One of the most important copyright concepts for photographers is “work made for hire” and it’s one that many photographers do not fully understand.
A fundamental copyright principle is that copyright ownership originally belongs to the creator -- the person who fixes the work in tangible form. Generally, the person who clicks the camera shutter owns the initial copyright in the resulting photograph.
The major exception is if the photograph is a “work made for hire,” which can happen in two ways. First, if the person shooting the photograph is working within the scope of employment -- for example a newspaper’s employed staff photographer – the work will be a “work made for hire” owned by the corporation.
Second, a work may be a “work made for hire” if the photographer and the person ordering the work expressly agree in writing that that the photograph is a “work made for hire.” In such case, the photograph must also be “specially ordered or commissioned,” and must fit within one of the categories listed in Section 101 of the Copyright Act (a common category involving photographs is a contribution to a collective work such a magazine or newspaper). Because a court may find a work not to be a “work made for hire” even if that’s what the parties intended, a good “work made for hire” agreement will state that if the work is deemed not to be a “work made for hire,” the agreement will create an assignment of ownership from the photographer to the person ordering the work.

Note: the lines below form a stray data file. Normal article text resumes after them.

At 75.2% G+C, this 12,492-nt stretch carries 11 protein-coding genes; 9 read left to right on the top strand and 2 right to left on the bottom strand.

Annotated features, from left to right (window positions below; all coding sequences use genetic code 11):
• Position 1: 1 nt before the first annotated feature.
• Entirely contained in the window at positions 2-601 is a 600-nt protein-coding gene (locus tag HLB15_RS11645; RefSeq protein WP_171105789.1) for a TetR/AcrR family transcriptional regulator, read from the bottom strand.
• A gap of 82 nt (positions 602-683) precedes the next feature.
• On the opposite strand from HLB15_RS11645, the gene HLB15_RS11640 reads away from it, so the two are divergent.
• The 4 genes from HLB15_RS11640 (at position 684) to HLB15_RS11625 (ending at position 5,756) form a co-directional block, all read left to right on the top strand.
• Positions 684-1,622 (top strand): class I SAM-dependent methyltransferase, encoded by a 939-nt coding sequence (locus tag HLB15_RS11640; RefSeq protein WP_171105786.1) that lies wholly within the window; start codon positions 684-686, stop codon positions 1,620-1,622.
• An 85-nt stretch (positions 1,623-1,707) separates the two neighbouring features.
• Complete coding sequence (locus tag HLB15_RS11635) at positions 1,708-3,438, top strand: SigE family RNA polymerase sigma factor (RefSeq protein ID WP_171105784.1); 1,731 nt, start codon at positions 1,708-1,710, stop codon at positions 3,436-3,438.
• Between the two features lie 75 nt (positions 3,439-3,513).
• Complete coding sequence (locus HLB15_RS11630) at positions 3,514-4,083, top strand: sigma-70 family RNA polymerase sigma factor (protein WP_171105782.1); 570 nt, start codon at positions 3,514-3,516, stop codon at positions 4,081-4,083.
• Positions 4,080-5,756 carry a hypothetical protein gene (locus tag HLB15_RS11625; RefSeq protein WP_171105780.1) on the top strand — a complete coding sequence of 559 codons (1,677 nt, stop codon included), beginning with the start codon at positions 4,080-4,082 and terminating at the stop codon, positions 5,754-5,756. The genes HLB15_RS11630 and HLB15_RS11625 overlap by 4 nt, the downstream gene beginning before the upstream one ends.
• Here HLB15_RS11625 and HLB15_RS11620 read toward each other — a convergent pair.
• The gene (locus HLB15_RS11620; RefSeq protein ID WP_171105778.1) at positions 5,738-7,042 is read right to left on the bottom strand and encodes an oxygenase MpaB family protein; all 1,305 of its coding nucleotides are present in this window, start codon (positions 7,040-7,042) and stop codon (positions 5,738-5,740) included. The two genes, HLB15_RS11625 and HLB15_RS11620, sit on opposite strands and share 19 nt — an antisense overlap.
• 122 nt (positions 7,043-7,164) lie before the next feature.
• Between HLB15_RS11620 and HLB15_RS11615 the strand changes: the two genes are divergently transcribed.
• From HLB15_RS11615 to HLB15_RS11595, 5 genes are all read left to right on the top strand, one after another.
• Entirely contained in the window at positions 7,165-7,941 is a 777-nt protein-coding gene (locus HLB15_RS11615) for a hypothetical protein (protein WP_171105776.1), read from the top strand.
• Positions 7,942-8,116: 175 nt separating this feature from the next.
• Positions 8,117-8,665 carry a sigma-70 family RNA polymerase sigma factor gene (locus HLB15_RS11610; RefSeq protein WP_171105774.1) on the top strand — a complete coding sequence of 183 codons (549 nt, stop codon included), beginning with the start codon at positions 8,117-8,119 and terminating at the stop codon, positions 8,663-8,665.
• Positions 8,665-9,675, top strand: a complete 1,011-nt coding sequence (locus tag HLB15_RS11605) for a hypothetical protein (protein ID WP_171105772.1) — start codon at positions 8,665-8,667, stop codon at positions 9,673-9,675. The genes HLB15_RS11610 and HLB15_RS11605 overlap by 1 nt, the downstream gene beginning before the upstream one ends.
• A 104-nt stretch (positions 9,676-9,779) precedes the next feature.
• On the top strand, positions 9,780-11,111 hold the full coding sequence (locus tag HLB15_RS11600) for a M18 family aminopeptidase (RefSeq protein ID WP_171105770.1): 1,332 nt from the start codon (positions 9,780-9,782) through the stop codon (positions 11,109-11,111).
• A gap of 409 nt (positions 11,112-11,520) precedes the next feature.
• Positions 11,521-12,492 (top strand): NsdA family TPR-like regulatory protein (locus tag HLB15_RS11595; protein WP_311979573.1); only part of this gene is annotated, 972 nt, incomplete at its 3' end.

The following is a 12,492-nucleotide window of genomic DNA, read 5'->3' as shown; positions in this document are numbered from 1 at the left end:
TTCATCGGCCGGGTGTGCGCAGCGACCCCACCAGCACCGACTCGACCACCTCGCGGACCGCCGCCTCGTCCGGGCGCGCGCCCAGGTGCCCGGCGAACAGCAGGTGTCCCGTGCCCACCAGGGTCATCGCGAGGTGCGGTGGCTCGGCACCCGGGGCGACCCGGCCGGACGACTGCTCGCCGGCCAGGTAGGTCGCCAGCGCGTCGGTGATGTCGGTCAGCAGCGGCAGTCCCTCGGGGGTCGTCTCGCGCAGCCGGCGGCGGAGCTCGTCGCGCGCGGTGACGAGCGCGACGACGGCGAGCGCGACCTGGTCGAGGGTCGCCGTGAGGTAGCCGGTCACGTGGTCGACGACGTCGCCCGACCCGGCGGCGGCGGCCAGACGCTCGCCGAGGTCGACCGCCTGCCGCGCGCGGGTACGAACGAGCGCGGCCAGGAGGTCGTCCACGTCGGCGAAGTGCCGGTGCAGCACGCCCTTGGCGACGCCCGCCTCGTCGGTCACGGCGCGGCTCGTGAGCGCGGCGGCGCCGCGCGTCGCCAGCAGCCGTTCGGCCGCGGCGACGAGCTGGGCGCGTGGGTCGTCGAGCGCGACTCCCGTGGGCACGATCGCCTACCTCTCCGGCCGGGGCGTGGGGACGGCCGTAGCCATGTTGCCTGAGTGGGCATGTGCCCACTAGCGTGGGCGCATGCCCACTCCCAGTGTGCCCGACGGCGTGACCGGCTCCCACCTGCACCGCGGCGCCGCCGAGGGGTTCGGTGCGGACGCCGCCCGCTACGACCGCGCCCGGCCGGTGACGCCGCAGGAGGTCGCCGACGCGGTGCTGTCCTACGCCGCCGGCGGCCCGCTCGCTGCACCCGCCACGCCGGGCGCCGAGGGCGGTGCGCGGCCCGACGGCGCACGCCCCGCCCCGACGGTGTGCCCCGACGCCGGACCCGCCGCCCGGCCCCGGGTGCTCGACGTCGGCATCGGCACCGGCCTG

A trap may occur if a photographer does business through a corporation. In such case, the photographer must make sure that any copyright registration is consistent with how the business operates. For example, if a photographer takes “work made for hire” photographs as an employee of his/her corporation, the copyright registrations for such photos should indicate that the copyright is owned by the corporation. A court recently dismissed a photographer’s copyright infringement case because the copyright registration listed the photographer as owner when the work was a “work made for hire” and the corporation should have been listed. Morgan, Inc. v White Rock Distilleries, Inc., 230 F. Supp.2d 104 (D. Maine, 2002).
For more information on “work made for hire,” see United States Code, 17 United States Code Section 101, 201(b), Community for Creative Non-Violence v. Reid, 109 S.Ct. 2166, 490 US 730, 104 L.Ed.2d 811 (1989), and Copyright Circular 9.